October is breast cancer month, an important tradition of awareness and education.

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October is breast cancer month, an important tradition of awareness and education.

There is hope for breast cancer patients …. definitively more than for example >10 years ago.

Having that said, breast cancer research must not slow down. In contrary. Worldwide breast cancer affects a high percentage of the female population (an estimated 12 % according to McGuire at al. 2015). It is the most common invasive cancer in women and greatly impacts their lives. According to the 2016 AACR Cancer Progress report, the estimated 2016 incidence of breast cancer in the US is 246,660 for female patients (2,600 for male patients). Estimated number of deaths is 40,890 in total. That’s why it is so important to keep up the tradition of creating awareness and educating about breast cancer during October each year.

The hope mentioned above is based on excellent progress in imaging, early detection, and breast conserving surgery techniques and targeted therapy over recent decades.

I believe breast cancer is one of the better understood among cancers and many patients have good chances to be cured or to survive a significant number of years while having good or at least acceptable quality of life. However, the need to find more effective, more specific and less toxic treatments and therapeutic strategies for rare types of breast cancer is still there. Breast cancer is a very heterogeneous disease and research has revealed new patient subgroups. The community will not be satisfied until there is a good treatment for every single subgroup. It definitely helps that breast cancer patients and their families are very demanding and put a lot of energy into charity events and the foundation of societies that focus on and support breast cancer research.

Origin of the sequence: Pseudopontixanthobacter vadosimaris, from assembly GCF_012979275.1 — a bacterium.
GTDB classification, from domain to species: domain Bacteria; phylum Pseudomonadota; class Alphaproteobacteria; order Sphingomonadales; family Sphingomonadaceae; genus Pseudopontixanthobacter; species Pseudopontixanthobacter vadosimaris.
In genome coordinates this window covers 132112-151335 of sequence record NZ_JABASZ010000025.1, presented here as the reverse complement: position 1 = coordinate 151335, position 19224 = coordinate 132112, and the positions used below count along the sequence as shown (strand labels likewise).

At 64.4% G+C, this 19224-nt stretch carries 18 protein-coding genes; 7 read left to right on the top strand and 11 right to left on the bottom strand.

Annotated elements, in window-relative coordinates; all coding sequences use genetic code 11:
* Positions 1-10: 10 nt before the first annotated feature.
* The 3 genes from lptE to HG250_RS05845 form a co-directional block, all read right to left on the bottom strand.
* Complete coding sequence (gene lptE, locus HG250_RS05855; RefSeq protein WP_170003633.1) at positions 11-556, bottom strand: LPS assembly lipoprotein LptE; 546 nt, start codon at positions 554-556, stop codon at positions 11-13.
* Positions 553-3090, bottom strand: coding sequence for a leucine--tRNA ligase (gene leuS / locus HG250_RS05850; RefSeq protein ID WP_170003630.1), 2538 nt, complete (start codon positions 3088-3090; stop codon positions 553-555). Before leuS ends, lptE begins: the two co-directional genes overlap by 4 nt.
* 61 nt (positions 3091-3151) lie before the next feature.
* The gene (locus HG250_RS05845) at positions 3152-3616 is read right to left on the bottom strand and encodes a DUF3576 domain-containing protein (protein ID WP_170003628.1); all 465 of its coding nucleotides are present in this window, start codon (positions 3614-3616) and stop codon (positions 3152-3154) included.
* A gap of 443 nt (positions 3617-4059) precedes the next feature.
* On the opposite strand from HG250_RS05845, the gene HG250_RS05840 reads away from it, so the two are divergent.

The goal is to find new targets and biomarkers to develop new treatments for patients. The most recent success story concerned a CDK4/6 inhibitor but other approaches are underway including PARP inhibitors – a very promising approach especially in combination with radiotherapy or chemotherapy in women with mutations in the BRCA 1 and/or 2 genes. I will write about that in more detail in follow up blog postings.

Between February 2004 and August 2009, I worked on several breast cancer projects at Mount Sinai School of Medicine and Yale Cancer Center in basic and translational science labs, respectively. At Yale, I had the opportunity to collaborate with MDs who specialized in breast cancer and who conducted highly innovate trials. It can be very rewarding to do this research together as a team. Most PhD scientists don’t know from experience what a patient has to go through while MDs may not know how to develop assays for biomarker or disease monitoring. I also remember very well the Yale events during October from that period of my career when patients would come to listen to our medical experts and ask questions.

One important topic in the field of breast cancer that may or may not get sufficient attention is breast cancer prevention. Studies have shown that women with a healthy diet and exercise habit are less likely to be diagnosed with breast cancer. This will be a topic of a follow up posting of my blog series.


McGuire, A. et al. (2015) Effects of age on the detection and management of breast cancer. Cancers 7 (2): 908-29.

www.cancerprogressreport.org : AACR Cancer Progress Report 2016: Saving Lives Through Research.

By | 2017-05-19T20:02:42+00:00 October 3rd, 2016|Breast Cancer, Solid Tumors|0 Comments

About the Author:

Sanne has a mixed science/business background with a PhD in Mol. Oncology and an MBA in healthcare. She worked 12 years as a scientist in cancer research labs before she moved on towards life science/healthcare consulting and medical affairs. Sanne is inspired to function as a bridge to overcome gaps within the healthcare community through communication, medical education and support of clinical research ideas.

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